Read full article By Times of India @ TOI Photo Credit:istock
01/9 Health benefits of millets
Millets are suddenly back in the limelight. Almost all major nutritionists and doctors seem to be suddenly promoting them.. What is the reason for the comeback of millets? Should we celebrate it? Millets have been around for centuries as a food group but somewhere down the line, particularly in India, we seem to have replaced them with polished rice and maida-mixed wheat. Consuming millets was considered to be meant for the poor.A positive fallout of the Covid-19 could be described as a change in our eating habits and foods, which we consume. As everyone is trying to boost their immunity and stay active during in-home stretches, everyone is looking forward to getting a balanced and nutritious diet, which could help them fight off the Covid-19 virus. One such cereal, which has assumed greater attention in these anxieties filled days, is millet.
02/9 The ancient staple
Ancient grains like jowar, ragi, foxtail, bajra and other minor millets are promising cereals that are nutritionally superior to major cereals and serve as a good source of protein, high dietary fibre, vitamins, minerals, antioxidants and micronutrients. Millets seem to be in demand again as it is known to be an immunity booster. Do you know what was the staple grain of India a few decades back? You would be surprised to know it was the humble millets; also currently one-third of the world’s population consumes millets regularly. But the small, humble grains are finally getting their due as super food and powerhouse of immunity. Millets are now on the verge of becoming superstars of nutrition. Millets are a rich source of a wide variety of micronutrients such as calcium, thiamine and magnesium. It is the presence of these micronutrients that support the immune system. Millets are a good source of protein, high dietary fibre, vitamins, minerals, antioxidants and micronutrients.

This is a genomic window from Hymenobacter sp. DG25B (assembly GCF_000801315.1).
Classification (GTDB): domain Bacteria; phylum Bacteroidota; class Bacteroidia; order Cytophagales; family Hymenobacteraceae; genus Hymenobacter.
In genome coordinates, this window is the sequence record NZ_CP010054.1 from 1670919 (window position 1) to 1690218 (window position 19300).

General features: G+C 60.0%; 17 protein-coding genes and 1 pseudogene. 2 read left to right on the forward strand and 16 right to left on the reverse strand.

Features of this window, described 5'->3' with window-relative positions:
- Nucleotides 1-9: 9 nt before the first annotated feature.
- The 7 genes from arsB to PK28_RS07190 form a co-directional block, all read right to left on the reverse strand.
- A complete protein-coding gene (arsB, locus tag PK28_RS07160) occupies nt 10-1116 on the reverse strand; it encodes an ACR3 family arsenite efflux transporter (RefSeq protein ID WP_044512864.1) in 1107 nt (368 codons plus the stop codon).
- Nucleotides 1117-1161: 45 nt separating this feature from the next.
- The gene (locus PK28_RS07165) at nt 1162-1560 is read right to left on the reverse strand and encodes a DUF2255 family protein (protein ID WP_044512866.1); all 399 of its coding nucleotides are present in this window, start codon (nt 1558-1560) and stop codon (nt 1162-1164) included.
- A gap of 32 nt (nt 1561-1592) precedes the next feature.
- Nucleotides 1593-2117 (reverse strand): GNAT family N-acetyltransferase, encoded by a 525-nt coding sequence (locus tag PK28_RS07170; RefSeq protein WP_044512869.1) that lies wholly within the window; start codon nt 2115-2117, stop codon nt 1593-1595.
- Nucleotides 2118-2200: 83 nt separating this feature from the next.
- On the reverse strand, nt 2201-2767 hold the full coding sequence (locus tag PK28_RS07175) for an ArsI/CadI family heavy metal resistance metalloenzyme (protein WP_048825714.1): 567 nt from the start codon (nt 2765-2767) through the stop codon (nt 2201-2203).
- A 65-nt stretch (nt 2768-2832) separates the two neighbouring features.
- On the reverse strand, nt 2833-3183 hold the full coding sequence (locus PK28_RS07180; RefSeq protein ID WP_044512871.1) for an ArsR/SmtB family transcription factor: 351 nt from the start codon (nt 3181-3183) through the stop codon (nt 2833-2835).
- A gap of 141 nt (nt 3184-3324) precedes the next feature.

03/9 What are millets and their advantages?
As per agricultural scientists, Millets are a group of small-grained cereal food crops, which are highly tolerant to drought and other extreme weather conditions and are grown with low chemical inputs such as fertilisers and pesticides. Most of the millet crops are native to India and are popularly known as nutri-cereals as they provide most of the nutrients required for normal functioning of the human body. Millets are classified into Major Millets and Minor Millets based on their grain size. Millets are gluten free and non-allergenic. Millet consumption decreases triglycerides and C-reactive protein, thereby preventing cardiovascular diseases. All millets are rich in dietary fibre. Dietary fibre has water absorbing and bulking properties. It increases transit time of food in the gut, which helps in reducing risk of inflammatory bowel disease, and acts as a detoxifying agent in the body